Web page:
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Recruiting and Retaining Talent in Today’s Diverse Landscape
By: Harold Ford, Employer Solutions Practice Director
That is the most common age in the United States, according to Pew Research. The day has arrived – millennials are now the largest generation in the workforce, and their numbers and influence in the workplace will only get larger.
To many, this shift is scary, as it represents change. It is also scary to some because Gen-Y and Z have been labeled as “trophy children”, entitled, and lazy. But these tags do not truly represent the population. In fact, if you think about it, we have become very good at shaming the younger generation for as long as generations were labeled. Gen-X were labeled a bunch of slackers. The Baby Boomers were identified as a bunch of hippies. And when the next generation comes (already named Generation Alpha), generations before them will label them as well. But we must look past these labels and adapt our recruiting and retention strategies to fit the needs of the most diverse workforce the world has ever seen.
I recently had the pleasure of listening to Lindsey Pollack speak about the millennial workforce. Ms. Pollak is widely recognized as a leading voice on the multigenerational workplace, and has consulted for corporations and universities such as PwC, Ralph Lauren, Citi, Yale, Harvard, Wharton, and MIT. She is a New York Times bestselling author, and her passion for mentoring young people was apparent in her keynote. The following are some highlights that resonated with me.
When asked “What factors influenced your current employment decision?” in a recent PwC global workforce study, 65% percent of millennials answered “Personal Development” as their top factor, while only 21% chose “Starting Pay”. When asked “What factors were important when considering the position?”, millennials’ top factors include “I interned there previously”, “Someone there met me and I felt a connection”, and “A friend/relative/professor suggested I consider the position”. The least important factors included “The position was posted online on a career site” and “The organization texted/emailed me encouraging me to apply”.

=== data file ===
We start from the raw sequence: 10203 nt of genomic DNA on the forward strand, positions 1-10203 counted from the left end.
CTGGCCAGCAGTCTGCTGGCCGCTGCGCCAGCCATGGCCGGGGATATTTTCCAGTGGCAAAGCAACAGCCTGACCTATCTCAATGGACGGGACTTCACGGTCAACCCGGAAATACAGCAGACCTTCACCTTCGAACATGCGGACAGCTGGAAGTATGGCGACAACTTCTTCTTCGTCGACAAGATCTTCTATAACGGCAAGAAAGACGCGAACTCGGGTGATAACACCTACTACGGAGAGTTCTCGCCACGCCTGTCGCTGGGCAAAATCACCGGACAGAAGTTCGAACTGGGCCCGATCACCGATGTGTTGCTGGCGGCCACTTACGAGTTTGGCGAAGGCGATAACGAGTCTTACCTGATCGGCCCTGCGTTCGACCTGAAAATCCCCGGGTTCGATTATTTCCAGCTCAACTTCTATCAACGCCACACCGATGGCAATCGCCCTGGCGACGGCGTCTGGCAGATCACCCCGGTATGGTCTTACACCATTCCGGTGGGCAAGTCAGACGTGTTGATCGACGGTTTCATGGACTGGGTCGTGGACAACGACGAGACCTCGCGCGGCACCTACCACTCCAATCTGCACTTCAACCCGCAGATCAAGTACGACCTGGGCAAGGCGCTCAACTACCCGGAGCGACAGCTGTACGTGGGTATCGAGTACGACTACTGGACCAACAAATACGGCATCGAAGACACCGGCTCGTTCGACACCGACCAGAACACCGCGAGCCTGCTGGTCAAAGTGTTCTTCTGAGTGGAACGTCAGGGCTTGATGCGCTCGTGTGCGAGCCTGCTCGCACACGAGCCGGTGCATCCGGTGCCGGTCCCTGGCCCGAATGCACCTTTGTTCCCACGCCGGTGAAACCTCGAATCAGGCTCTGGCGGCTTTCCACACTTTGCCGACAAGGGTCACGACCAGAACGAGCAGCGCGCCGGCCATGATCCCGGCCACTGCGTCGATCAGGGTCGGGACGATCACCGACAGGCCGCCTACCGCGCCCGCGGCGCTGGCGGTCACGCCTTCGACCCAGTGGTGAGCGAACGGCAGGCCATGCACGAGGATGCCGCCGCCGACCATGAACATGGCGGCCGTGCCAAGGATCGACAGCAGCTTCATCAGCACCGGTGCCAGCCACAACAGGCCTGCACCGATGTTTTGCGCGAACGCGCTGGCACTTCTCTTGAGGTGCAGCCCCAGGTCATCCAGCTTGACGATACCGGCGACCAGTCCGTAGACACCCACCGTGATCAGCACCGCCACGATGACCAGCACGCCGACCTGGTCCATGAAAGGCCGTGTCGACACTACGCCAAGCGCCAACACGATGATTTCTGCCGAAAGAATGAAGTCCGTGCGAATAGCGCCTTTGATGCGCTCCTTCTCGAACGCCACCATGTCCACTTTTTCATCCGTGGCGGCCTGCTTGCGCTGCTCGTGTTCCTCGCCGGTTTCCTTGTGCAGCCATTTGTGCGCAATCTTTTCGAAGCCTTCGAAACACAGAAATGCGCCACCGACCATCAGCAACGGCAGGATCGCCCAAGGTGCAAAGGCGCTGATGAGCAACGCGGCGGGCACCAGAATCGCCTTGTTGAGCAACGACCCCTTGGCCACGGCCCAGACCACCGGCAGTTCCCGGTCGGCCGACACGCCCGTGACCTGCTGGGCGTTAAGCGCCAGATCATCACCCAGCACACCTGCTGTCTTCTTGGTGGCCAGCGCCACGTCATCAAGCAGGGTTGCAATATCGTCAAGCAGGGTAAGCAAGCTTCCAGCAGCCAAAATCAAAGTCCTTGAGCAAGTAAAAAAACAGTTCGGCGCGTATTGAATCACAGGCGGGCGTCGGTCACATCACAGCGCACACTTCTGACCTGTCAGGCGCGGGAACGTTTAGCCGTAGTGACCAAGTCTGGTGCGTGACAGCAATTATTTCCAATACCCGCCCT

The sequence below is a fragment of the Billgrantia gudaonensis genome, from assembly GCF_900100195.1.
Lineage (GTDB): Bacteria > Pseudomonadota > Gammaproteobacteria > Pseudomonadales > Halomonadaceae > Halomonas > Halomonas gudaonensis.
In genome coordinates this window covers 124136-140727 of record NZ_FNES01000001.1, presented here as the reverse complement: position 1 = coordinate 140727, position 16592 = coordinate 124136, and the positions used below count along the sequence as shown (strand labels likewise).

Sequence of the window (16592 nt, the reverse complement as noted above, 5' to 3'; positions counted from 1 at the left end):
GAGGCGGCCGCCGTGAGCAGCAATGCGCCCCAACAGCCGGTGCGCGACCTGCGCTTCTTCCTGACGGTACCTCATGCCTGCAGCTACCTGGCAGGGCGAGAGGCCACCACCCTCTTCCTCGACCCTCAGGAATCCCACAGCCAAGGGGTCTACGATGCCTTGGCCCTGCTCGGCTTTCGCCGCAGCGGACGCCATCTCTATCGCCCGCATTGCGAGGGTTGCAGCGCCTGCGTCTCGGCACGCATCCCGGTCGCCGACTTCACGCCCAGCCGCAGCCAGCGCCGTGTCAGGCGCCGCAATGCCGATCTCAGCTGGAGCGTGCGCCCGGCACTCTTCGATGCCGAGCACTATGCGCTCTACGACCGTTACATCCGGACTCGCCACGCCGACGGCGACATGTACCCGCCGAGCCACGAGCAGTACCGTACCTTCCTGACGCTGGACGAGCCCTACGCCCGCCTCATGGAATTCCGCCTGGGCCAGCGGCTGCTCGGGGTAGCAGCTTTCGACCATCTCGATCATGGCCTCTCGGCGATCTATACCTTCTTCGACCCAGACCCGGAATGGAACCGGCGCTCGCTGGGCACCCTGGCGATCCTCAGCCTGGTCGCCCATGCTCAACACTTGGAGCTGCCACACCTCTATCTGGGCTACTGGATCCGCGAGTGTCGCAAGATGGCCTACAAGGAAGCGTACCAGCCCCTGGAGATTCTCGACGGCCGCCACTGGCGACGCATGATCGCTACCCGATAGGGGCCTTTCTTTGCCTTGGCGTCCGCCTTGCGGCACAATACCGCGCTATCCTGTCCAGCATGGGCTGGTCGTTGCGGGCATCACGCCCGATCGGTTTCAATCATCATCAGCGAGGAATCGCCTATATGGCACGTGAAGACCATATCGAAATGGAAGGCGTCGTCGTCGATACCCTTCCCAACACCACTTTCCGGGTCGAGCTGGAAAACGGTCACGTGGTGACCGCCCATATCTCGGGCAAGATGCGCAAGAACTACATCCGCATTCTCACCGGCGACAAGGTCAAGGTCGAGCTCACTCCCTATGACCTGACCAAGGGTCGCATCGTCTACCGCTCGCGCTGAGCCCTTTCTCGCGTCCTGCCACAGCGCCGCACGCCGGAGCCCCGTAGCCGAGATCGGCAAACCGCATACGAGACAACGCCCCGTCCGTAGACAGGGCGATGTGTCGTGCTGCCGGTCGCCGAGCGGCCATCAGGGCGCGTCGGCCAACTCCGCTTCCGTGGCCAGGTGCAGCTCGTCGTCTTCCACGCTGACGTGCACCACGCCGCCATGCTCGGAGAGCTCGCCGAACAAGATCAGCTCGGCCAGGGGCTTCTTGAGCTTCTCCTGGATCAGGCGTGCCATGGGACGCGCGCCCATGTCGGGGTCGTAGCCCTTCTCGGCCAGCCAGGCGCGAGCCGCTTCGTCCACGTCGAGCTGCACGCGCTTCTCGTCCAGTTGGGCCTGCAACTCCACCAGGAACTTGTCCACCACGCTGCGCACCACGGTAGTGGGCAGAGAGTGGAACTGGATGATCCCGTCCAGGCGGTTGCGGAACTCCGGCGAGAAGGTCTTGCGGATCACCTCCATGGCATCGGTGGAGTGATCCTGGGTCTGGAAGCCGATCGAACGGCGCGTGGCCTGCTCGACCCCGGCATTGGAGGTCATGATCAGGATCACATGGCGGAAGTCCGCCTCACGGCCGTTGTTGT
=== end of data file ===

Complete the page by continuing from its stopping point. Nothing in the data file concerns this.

Millennials are eager to have human connection, and are challenging employers to rethink the way they engage. And while technology, such as recruiting and performance management systems, supplement how we recruit and develop employees, organizations need to engage millennials, and all team members, in a meaningful, personal way. Here are some examples of this:
Coaching – Millennials have stressed the personal development and coaching is a must, and studies have shown that they will take advantage of coaching if it is presented to them. Employers are providing much more customized, intensive, one-on-one coaching to team members, and are rewarding Gen Xers and Baby Boomers that help support the next generations. Apprenticeships and First Year Associate programs (as implemented at Net at Work) can be incorporated into organizations to make impactful change.
Variety – Why do we all shop on Amazon? Besides fast delivery and reviews, the biggest reason is variety. There are so many options to choose from. The same parallel can be made of the workforce. One-size-fits-all is no longer the norm, and organizations are being mindful of that when developing career plans. For example, at Deloitte, the “corporate ladder” model was replaced by a “corporate lattice” model, which allows for more varied paths for growth and development. Mass career customization coupled with a wide variety of benefit offerings is increasingly becoming the norm in corporate America today.
Transparency and Purpose – Trust is a major factor in cultivating an ownership mentality, however statistics show that trust is down widely in companies today. Eliciting feedback from staff, trusting your team, and being transparent are all key factors in increasing a team’s trust in the organization. Engagement is about feeling connected, and an engaged employee is one that wants to strive in helping an organization achieve its purpose.
The millennial generation has forced corporations to rethink how they recruit, develop, and retain staff. The wants and needs of this generation are not new, but have risen to the forefront of how organizations build culture. And while some may see this change as scary, it represents a remarkable opportunity to improve the way we all work together.
Watch Informative Live Webinar: Topic: Fast & Focused: Cloud Software – Engaging Millennial Employees Register Here | Date: April 27